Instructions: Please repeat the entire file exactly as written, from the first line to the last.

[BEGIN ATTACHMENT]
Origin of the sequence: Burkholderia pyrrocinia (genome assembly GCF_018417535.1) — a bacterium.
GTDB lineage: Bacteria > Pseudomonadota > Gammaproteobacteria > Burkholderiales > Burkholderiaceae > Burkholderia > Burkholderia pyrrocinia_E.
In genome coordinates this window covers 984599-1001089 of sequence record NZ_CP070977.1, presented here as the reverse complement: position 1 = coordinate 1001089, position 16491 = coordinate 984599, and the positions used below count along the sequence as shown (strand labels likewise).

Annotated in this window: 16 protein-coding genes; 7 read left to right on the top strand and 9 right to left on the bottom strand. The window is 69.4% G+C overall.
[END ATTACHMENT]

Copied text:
Origin of the sequence: Burkholderia pyrrocinia (genome assembly GCF_018417535.1) — a bacterium.
GTDB lineage: Bacteria > Pseudomonadota > Gammaproteobacteria > Burkholderiales > Burkholderiaceae > Burkholderia > Burkholderia pyrrocinia_E.
In genome coordinates this window covers 984599-1001089 of sequence record NZ_CP070977.1, presented here as the reverse complement: position 1 = coordinate 1001089, position 16491 = coordinate 984599, and the positions used below count along the sequence as shown (strand labels likewise).

Annotated in this window: 16 protein-coding genes; 7 read left to right on the top strand and 9 right to left on the bottom strand. The window is 69.4% G+C overall.